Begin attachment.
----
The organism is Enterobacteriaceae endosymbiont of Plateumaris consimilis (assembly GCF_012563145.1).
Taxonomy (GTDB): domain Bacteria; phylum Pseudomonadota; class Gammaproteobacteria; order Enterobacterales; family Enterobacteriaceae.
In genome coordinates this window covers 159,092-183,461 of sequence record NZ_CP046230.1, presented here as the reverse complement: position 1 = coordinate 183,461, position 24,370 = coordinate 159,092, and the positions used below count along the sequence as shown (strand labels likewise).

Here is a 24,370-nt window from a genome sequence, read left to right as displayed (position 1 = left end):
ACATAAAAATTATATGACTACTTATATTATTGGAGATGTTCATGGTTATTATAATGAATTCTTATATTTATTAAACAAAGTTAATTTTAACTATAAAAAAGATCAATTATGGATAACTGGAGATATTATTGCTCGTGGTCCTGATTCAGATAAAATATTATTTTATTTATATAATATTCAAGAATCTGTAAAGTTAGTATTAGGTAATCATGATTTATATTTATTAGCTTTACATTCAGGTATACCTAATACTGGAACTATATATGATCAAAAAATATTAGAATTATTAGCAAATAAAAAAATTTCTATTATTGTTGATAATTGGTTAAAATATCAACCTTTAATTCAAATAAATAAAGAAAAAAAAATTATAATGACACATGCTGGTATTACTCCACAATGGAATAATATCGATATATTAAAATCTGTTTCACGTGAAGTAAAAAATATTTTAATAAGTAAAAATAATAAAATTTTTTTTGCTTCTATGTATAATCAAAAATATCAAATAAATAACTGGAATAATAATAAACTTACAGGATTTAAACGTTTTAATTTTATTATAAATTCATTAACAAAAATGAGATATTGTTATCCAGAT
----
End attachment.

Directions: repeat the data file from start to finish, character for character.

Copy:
The organism is Enterobacteriaceae endosymbiont of Plateumaris consimilis (assembly GCF_012563145.1).
Taxonomy (GTDB): domain Bacteria; phylum Pseudomonadota; class Gammaproteobacteria; order Enterobacterales; family Enterobacteriaceae.
In genome coordinates this window covers 159,092-183,461 of sequence record NZ_CP046230.1, presented here as the reverse complement: position 1 = coordinate 183,461, position 24,370 = coordinate 159,092, and the positions used below count along the sequence as shown (strand labels likewise).

Here is a 24,370-nt window from a genome sequence, read left to right as displayed (position 1 = left end):
ACATAAAAATTATATGACTACTTATATTATTGGAGATGTTCATGGTTATTATAATGAATTCTTATATTTATTAAACAAAGTTAATTTTAACTATAAAAAAGATCAATTATGGATAACTGGAGATATTATTGCTCGTGGTCCTGATTCAGATAAAATATTATTTTATTTATATAATATTCAAGAATCTGTAAAGTTAGTATTAGGTAATCATGATTTATATTTATTAGCTTTACATTCAGGTATACCTAATACTGGAACTATATATGATCAAAAAATATTAGAATTATTAGCAAATAAAAAAATTTCTATTATTGTTGATAATTGGTTAAAATATCAACCTTTAATTCAAATAAATAAAGAAAAAAAAATTATAATGACACATGCTGGTATTACTCCACAATGGAATAATATCGATATATTAAAATCTGTTTCACGTGAAGTAAAAAATATTTTAATAAGTAAAAATAATAAAATTTTTTTTGCTTCTATGTATAATCAAAAATATCAAATAAATAACTGGAATAATAATAAACTTACAGGATTTAAACGTTTTAATTTTATTATAAATTCATTAACAAAAATGAGATATTGTTATCCAGAT